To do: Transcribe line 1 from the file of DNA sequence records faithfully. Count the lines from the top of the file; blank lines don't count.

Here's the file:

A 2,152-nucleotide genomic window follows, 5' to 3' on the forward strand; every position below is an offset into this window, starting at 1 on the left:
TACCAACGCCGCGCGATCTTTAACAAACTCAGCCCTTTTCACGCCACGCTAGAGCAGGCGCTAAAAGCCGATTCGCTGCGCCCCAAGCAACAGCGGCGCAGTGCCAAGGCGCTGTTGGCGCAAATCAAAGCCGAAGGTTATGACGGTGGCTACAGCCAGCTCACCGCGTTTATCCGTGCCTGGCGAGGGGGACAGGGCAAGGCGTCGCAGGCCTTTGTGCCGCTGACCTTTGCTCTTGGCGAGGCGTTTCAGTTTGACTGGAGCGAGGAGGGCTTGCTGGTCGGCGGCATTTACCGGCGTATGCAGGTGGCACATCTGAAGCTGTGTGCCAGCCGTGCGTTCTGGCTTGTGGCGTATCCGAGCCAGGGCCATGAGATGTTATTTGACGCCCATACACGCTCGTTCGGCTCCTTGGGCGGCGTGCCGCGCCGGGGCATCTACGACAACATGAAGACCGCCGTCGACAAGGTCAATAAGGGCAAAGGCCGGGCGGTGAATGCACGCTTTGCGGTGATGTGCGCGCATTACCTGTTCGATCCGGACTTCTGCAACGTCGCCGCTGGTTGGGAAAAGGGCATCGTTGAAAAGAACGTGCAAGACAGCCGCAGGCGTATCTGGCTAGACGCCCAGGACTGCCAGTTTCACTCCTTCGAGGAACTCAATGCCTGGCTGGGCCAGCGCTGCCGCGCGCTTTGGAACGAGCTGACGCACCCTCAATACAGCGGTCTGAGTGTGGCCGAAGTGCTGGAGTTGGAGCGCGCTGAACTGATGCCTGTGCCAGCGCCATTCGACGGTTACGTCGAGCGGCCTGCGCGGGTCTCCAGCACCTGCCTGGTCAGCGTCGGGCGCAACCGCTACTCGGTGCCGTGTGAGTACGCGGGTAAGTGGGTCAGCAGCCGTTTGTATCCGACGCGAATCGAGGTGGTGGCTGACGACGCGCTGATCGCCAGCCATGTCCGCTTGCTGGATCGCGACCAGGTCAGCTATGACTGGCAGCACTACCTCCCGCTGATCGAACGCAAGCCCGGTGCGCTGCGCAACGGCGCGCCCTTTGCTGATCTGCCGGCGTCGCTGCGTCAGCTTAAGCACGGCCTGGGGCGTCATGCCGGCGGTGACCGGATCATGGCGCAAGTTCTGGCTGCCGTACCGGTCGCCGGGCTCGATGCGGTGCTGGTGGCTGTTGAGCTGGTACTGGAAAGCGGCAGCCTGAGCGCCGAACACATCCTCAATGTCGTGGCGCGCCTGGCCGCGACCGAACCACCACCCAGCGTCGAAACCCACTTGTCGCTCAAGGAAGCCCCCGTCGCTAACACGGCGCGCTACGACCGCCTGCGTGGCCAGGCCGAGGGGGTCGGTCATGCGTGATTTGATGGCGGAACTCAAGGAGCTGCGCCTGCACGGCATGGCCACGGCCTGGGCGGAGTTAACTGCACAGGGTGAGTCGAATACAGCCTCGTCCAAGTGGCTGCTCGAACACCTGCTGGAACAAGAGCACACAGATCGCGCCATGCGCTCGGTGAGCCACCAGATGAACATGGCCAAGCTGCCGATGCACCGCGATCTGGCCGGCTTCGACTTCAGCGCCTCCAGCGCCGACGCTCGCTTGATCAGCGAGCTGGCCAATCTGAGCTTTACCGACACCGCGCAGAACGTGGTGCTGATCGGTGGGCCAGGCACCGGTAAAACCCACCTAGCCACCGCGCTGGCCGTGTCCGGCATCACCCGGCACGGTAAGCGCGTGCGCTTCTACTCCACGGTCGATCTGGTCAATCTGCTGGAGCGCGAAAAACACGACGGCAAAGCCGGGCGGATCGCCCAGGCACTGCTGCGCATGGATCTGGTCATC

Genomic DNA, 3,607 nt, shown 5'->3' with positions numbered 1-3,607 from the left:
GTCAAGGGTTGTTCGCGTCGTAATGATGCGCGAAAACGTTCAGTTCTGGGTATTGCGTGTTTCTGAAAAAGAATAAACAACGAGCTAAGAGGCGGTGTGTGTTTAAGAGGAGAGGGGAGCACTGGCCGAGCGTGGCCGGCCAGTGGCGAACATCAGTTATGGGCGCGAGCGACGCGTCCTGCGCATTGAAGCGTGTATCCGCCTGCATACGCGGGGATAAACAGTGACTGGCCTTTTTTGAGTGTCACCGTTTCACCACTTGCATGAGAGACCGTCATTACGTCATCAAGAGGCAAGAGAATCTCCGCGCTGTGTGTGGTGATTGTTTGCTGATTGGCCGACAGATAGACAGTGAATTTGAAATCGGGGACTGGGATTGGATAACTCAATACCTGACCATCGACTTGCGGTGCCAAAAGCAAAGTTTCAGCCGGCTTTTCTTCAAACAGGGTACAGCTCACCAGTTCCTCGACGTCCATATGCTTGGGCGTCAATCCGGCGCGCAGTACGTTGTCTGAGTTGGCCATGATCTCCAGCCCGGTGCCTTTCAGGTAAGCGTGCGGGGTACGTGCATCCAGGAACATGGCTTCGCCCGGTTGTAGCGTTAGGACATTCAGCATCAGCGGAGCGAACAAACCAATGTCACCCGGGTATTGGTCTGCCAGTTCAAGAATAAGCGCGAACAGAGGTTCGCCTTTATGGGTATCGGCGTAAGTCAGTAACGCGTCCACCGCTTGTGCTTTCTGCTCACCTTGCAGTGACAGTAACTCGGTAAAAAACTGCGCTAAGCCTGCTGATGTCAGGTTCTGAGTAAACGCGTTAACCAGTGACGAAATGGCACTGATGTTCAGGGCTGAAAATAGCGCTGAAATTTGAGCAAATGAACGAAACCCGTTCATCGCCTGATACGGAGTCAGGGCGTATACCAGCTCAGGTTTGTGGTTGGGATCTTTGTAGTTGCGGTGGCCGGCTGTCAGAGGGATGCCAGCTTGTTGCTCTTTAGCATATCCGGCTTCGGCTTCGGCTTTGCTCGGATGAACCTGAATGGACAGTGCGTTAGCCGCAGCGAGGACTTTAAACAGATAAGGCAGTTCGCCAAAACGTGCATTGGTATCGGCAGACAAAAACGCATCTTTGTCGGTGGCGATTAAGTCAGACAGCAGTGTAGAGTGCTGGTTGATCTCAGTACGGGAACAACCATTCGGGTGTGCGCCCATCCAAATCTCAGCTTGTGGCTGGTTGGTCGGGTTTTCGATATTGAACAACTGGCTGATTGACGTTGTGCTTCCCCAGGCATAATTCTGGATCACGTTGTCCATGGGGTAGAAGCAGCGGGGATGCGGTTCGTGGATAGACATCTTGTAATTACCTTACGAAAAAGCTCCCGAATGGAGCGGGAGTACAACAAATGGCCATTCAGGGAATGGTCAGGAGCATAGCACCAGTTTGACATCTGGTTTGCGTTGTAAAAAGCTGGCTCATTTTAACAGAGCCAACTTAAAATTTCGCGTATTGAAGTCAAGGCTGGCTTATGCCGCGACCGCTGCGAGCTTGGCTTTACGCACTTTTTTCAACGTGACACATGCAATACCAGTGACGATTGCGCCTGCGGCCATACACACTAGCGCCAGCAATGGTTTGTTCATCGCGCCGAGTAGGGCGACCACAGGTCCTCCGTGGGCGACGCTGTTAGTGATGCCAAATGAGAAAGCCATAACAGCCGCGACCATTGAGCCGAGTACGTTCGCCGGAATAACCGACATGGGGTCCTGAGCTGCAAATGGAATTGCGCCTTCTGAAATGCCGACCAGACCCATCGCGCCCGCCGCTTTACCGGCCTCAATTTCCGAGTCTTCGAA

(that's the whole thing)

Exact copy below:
A 2,152-nucleotide genomic window follows, 5' to 3' on the forward strand; every position below is an offset into this window, starting at 1 on the left: